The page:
• Capacity Requirements by Market Segment
  • Storage Revenue Estimates by Market Segment
  • Storage Media Projections
    • Touch Rate Versus Response Time
    • Response time definition
    • Touch rate definition
    • Touch rate vs. response time
    • Technology regions
    • IO Object size curve
    • Media Projections for Media and Entertainment
  • Conclusions
  • Some Media and Entertainment Market Companies

List of Figures
Figure 1. Digital Entertainment Content Value Chain (An Accelerating Positive Feedback Loop)
Figure 2. Digital Entertainment Content Workflow.
Figure 3. Hybrid Motion Picture Production and Post-Production using Digital Intermediates
Figure 4. Report Assumptions for High-End Movie Resolutions over Time
Figure 5. Statistics for Ang Lee’s Billy Lynn’s Long Halftime Walk
Figure 6. Ang Lee’s Data Center
Figure 7. Setup and Application of Canon’s Free Viewpoint Video System
Figure 8. Video Resolution Comparisons
Figure 9. Content is made up of Essence plus Metadata
Figure 10. Uses and Flow of Metadata in the Entertainment Content Process
Figure 11. Sphericam VR Video Camera Setup
Figure 12. Jaunt One Video Camera Rig
Figure 13. Spherical Image Display
Figure 14. ARRI Mini LF 4K S35 Camera and SSD Recording Media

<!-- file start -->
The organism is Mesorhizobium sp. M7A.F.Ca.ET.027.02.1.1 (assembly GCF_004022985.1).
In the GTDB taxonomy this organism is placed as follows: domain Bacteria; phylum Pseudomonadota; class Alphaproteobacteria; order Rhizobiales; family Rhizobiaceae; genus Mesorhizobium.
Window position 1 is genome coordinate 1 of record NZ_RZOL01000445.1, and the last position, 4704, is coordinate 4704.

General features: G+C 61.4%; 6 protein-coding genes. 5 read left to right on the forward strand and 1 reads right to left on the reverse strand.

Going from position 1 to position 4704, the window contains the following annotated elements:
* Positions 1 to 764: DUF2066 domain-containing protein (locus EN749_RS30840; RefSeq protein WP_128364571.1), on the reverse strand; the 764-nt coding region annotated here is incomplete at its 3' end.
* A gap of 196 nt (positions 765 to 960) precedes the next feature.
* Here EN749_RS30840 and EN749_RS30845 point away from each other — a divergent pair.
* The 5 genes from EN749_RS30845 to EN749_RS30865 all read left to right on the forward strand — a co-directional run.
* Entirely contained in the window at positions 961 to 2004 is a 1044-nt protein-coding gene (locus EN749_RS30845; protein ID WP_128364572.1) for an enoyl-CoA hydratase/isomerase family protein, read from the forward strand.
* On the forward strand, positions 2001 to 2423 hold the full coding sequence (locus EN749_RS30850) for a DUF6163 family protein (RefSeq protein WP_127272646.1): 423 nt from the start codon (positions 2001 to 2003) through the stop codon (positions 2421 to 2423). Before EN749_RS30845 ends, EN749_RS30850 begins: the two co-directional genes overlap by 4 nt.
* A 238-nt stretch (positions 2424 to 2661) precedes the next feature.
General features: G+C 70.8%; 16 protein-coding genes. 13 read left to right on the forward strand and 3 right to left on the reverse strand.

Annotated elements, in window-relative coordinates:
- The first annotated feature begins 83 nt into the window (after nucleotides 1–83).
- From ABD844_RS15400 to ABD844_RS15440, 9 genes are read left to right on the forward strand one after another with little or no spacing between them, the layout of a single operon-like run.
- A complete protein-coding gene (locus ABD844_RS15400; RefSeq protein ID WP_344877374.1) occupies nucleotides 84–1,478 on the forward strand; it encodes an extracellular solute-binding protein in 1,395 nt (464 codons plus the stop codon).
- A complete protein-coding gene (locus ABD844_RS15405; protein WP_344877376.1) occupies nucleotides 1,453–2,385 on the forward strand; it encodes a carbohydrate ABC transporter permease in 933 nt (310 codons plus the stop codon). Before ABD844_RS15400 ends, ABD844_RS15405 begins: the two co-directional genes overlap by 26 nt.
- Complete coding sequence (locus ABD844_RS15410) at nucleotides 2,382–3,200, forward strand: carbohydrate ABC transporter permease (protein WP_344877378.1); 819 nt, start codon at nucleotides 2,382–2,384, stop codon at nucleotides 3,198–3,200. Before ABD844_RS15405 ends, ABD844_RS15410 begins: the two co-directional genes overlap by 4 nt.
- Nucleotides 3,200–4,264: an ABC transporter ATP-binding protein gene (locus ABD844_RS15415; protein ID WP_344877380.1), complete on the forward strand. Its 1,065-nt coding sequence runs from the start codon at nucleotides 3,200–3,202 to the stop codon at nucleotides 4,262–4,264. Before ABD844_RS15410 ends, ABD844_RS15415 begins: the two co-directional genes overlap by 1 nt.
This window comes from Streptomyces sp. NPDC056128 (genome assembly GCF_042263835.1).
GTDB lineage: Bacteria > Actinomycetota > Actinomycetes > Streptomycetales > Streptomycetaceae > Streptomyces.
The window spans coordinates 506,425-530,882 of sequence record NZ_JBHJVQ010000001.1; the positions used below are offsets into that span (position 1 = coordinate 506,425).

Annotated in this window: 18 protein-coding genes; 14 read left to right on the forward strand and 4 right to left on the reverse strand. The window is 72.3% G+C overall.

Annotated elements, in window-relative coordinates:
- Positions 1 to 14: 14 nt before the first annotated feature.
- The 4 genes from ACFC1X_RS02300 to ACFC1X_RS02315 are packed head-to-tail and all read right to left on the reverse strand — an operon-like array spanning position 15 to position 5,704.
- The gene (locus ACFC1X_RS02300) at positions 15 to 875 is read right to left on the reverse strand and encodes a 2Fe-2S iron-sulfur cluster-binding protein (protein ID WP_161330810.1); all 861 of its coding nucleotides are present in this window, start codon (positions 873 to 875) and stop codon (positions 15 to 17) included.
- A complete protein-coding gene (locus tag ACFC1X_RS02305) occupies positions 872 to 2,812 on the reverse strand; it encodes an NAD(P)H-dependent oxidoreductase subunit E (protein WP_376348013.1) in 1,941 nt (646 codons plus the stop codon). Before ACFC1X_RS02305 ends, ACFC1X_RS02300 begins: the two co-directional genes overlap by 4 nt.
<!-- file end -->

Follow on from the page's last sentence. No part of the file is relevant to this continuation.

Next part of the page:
Figure 15. Canon C300 DSLR Used for Professional Video
Figure 16. For-A Super Slo-Mo Camera
Figure 17. LG 8K X 4K LCD Display
Figure 18. NHK 8K Portable Camera
Figure 19. NHK 8K Portable Camera Schematic
Figure 20. Sharp 8K Portable Camera
Figure 21. Red MONSTRO 8K VV Sensor for Weapon Cameras
Figure 22. Percentage of recording media in professional video cameras.
Figure 23. FOR-A Video Archive Recorder
Figure 24. Content Shot for an Hour of Completed Work
Figure 25. Panasonic Micro P2 Flash Module and Adapter
Figure 26. Sony SxS Flash Memory Camcorder Modules
Figure 27. Sony External Video Recording SSD
Figure 28. Angelbird CFast Compact Flash Card
Figure 29. Angelbird SD Cards for Professional Video Camera
Figure 30. ProGrade SFEXPRESS 1.0 1 TB Memory Card
Figure 31. Atmos Master Caddy
Figure 32. LaCie 2big Dock Thunderbolt 3 Drive
Figure 33. NHK Super High Vision Equipment Roadmap
Figure 34. Percentage Scanned into Different Digital Resolutions
Figure 35. Digital Content Generation Capacity Projections
Figure 36. Annual Storage System Capacity Growth for Digital Content Acquisition
Figure 37. Professional Non-Linear Editing Model System
Figure 38. DAS vs. Shared Storage and Number of People in a Post Facility (2017 survey)